The history of the city found its root back to the Saxon times. It has been suggested that the name of the city is derived from Oxenaforda meaning Ford of the Oxen (Oxen crossed the river through fords than bridges around AD 900). During the empire of Wessex and Mercia, the city grew as an important military frontier town. Danes attacked the city for several times and killed during the St Brice’s Day massacre in the 10th century. Recently, the skeletons of the victims were found during the construction work of St John’s College.
In 1066, Norman Invasion had severally damaged the town and later on the responsibility of the town was handed over to Robert D’Oyly. The Oxford castle was built to verify the authority of the Norman over the area. The castle still stands today and has never utilised for military purposes. The monastic community was also established in the castle and recognised as the oldest places of formal education in the Great Britain. King Henry II granted the charter to the city resulted in the construction of the various religious houses and residents availed the same exemptions and other benefits as enjoyed by the capital of the kingdom.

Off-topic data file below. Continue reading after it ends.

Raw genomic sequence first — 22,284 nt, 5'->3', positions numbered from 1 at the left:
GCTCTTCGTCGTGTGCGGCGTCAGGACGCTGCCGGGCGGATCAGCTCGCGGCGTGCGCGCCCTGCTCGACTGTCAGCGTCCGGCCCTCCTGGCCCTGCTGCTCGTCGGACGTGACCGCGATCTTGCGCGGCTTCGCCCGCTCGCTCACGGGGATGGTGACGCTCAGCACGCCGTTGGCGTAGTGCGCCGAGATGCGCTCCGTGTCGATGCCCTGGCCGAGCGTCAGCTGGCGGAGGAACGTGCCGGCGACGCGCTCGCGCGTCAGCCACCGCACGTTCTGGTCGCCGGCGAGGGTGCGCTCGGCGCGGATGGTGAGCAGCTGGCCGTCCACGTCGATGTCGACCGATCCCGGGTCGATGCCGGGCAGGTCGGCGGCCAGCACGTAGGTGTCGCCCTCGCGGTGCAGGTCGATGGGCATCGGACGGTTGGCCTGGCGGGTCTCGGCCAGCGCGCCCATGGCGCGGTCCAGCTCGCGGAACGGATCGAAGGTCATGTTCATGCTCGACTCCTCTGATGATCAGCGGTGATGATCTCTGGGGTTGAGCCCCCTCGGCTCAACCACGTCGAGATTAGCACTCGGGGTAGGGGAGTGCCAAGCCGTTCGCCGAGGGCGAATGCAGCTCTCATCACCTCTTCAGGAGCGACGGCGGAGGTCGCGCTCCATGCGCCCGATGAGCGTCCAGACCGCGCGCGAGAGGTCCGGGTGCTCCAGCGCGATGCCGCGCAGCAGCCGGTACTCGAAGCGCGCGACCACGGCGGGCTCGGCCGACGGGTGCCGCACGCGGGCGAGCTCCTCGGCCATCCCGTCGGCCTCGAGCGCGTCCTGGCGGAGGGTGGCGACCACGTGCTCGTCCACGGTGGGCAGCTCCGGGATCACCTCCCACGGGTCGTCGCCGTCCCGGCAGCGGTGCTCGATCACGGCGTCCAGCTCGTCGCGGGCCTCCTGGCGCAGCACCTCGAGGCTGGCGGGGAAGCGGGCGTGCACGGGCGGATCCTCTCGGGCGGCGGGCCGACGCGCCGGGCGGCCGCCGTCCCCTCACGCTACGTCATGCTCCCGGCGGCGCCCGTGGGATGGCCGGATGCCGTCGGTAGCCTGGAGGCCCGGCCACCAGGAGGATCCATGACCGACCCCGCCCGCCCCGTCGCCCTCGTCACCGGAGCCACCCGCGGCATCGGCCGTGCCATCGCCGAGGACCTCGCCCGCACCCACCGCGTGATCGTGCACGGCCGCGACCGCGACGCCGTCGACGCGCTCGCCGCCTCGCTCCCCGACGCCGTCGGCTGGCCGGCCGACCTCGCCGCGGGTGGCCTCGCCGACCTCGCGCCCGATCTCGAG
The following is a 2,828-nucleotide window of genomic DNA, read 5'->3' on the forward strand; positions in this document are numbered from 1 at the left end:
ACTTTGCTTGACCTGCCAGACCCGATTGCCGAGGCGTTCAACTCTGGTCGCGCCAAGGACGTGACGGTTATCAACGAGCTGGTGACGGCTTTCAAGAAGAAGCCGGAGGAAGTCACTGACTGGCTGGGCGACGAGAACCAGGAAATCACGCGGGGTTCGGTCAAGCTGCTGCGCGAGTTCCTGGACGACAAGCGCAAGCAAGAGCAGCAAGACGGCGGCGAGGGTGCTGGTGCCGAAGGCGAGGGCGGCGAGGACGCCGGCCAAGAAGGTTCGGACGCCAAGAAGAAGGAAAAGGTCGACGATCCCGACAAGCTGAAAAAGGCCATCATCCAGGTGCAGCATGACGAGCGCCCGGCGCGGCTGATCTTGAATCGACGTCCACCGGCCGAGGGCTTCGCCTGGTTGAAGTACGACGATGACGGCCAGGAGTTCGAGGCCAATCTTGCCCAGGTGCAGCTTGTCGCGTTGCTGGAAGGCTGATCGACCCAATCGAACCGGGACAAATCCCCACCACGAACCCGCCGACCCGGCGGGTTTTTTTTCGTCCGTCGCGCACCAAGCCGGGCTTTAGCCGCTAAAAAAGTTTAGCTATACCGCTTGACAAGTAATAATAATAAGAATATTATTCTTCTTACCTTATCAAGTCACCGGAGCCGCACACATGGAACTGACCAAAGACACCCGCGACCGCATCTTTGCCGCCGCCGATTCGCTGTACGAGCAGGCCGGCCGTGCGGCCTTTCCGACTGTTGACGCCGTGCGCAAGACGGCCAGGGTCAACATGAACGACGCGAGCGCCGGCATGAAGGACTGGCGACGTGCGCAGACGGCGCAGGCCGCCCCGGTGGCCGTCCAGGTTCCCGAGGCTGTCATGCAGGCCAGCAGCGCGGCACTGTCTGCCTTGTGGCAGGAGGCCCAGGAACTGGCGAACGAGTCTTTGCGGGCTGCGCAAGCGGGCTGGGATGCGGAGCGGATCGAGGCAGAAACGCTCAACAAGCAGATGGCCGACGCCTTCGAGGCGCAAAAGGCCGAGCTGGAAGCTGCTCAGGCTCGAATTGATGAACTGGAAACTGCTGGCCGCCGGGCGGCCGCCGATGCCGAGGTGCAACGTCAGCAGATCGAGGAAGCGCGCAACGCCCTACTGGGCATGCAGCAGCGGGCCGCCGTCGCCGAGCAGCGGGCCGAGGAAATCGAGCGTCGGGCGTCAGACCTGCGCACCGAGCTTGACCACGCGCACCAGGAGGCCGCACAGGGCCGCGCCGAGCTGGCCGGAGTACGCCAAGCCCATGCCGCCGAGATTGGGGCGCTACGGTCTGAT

The city was affected by sweating sickness epidemic in the 15th century resulted in the death of half of the city’s population. The Cowley Barracks were constructed for establishing permanent military presence in the city. The Oxford canal was built in 1790, linked the city with the Coventry and Duke’s cut connected the new canal with the Thames River. The Great Western Railway was introduced in the city in 1844, connected the town to the cities of London and Reading.
The population of the university reduced heavily during the First World War and the university campus was being used for the training purposes by the soldiers. The city faced rapid industrial growth with the introduction of publishing and printing industries in the early 20th century. The city incorporated the suburbs of Wolvercote, Cowley and Headington. The economy of the city experienced huge transformation with the establishment of Morris Motors Limited. The major workforce of the city was employed in the Morris Motors and Pressed Steel Fisher plants. With the decline of British Leyland, the city faced unemployment between 1980 and 1990.
The city was not much affected by the Second World War due to the absence of heavy steelwork and shipbuilding industries. But refugees from London and other cities of the country migrated to the city. The university buildings were also used as military barracks for short period. The city gained a cosmopolitan character with the arrival of cafes, clubs, bars and restaurants.
The topmost places to visit in Oxford are Pitt Rivers Museums, University of Oxford, Radcliffe Square, Ashmolean Museum of Art and Archaeology, Magdalen College, Christ Church Meadow, Oxford Canal, Oxford Castle, Bridge of Sighs, Oxford University Museum and much more exciting places.
The BCS Business Analysis Certification Trainin...